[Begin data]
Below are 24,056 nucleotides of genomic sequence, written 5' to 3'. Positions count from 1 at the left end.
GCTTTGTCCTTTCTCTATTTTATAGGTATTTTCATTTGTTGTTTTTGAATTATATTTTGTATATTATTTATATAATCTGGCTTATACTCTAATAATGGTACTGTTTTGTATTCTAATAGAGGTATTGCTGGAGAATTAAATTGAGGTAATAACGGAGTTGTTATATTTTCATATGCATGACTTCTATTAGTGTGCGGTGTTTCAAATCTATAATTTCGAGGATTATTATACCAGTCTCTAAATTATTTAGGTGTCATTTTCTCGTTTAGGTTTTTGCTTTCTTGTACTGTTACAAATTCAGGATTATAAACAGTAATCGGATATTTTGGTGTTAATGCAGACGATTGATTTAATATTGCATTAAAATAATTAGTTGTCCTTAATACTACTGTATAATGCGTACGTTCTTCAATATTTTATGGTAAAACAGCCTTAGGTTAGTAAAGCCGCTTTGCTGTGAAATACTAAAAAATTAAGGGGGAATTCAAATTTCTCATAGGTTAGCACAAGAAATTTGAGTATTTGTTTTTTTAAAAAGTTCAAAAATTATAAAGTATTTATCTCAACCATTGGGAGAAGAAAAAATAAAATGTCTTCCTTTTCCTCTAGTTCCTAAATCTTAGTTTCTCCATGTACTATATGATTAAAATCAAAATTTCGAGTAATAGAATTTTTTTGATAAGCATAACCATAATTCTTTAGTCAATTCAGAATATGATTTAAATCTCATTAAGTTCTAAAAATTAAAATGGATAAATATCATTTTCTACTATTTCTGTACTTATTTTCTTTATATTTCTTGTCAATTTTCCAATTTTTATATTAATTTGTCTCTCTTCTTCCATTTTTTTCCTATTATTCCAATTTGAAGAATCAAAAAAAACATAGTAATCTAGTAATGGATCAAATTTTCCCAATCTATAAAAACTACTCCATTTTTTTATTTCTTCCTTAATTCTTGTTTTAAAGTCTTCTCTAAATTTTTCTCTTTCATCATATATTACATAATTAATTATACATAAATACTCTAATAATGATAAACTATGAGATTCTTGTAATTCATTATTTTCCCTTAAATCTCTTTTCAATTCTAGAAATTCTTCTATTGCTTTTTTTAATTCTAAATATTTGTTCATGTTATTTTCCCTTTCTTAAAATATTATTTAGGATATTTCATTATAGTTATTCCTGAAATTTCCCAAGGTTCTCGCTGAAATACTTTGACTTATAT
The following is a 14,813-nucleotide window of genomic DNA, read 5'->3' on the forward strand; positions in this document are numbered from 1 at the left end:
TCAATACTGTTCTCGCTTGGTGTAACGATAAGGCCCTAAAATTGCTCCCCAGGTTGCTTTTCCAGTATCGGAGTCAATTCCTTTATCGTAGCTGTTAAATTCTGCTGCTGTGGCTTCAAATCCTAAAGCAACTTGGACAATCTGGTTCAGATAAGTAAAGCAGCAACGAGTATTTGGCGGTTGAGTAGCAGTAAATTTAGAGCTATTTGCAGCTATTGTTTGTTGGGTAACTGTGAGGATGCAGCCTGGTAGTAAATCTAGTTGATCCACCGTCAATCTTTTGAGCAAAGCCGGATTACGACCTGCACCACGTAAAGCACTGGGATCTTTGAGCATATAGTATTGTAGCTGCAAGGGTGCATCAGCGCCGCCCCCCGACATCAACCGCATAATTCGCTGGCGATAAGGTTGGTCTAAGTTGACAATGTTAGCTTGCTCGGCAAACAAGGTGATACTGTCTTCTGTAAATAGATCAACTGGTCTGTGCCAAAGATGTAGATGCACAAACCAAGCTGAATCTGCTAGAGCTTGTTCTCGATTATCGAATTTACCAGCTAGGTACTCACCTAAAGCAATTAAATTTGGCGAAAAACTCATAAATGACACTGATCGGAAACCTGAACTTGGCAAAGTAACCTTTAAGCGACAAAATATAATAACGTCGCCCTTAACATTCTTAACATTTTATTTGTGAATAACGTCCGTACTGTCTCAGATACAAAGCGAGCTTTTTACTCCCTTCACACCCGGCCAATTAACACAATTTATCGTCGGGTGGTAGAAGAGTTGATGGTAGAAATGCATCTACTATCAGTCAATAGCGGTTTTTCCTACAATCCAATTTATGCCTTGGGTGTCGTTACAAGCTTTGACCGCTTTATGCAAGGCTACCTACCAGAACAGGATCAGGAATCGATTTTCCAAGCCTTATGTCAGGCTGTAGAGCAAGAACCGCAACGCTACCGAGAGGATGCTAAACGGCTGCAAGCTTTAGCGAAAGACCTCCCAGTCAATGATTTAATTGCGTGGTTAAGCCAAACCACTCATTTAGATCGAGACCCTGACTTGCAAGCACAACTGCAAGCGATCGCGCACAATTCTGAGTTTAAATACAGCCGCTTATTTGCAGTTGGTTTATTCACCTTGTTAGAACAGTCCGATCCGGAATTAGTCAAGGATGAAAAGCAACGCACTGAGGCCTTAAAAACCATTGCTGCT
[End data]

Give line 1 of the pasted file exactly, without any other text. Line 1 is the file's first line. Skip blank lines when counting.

Below are 24,056 nucleotides of genomic sequence, written 5' to 3'. Positions count from 1 at the left end.